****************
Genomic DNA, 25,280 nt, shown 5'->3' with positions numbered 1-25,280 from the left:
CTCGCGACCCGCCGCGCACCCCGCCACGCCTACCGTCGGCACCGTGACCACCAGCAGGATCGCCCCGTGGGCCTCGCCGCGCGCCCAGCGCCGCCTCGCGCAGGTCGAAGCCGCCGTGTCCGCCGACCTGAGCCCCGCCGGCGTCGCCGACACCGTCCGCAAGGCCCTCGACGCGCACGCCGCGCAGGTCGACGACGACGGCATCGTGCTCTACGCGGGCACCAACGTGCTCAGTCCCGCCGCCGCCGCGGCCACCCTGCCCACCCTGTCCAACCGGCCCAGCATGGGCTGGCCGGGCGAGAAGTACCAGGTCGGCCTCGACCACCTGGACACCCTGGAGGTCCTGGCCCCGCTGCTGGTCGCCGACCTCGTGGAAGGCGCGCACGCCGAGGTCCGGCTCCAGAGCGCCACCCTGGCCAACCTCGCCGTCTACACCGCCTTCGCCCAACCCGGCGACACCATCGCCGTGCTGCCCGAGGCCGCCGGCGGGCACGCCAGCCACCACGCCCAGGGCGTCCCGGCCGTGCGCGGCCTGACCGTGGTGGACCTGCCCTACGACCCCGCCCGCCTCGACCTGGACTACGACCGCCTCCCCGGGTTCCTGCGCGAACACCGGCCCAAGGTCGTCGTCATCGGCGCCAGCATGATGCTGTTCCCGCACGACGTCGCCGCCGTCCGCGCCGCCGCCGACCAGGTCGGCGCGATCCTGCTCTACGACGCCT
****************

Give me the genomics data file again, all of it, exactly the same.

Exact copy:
Genomic DNA, 25,280 nt, shown 5'->3' with positions numbered 1-25,280 from the left:
CTCGCGACCCGCCGCGCACCCCGCCACGCCTACCGTCGGCACCGTGACCACCAGCAGGATCGCCCCGTGGGCCTCGCCGCGCGCCCAGCGCCGCCTCGCGCAGGTCGAAGCCGCCGTGTCCGCCGACCTGAGCCCCGCCGGCGTCGCCGACACCGTCCGCAAGGCCCTCGACGCGCACGCCGCGCAGGTCGACGACGACGGCATCGTGCTCTACGCGGGCACCAACGTGCTCAGTCCCGCCGCCGCCGCGGCCACCCTGCCCACCCTGTCCAACCGGCCCAGCATGGGCTGGCCGGGCGAGAAGTACCAGGTCGGCCTCGACCACCTGGACACCCTGGAGGTCCTGGCCCCGCTGCTGGTCGCCGACCTCGTGGAAGGCGCGCACGCCGAGGTCCGGCTCCAGAGCGCCACCCTGGCCAACCTCGCCGTCTACACCGCCTTCGCCCAACCCGGCGACACCATCGCCGTGCTGCCCGAGGCCGCCGGCGGGCACGCCAGCCACCACGCCCAGGGCGTCCCGGCCGTGCGCGGCCTGACCGTGGTGGACCTGCCCTACGACCCCGCCCGCCTCGACCTGGACTACGACCGCCTCCCCGGGTTCCTGCGCGAACACCGGCCCAAGGTCGTCGTCATCGGCGCCAGCATGATGCTGTTCCCGCACGACGTCGCCGCCGTCCGCGCCGCCGCCGACCAGGTCGGCGCGATCCTGCTCTACGACGCCT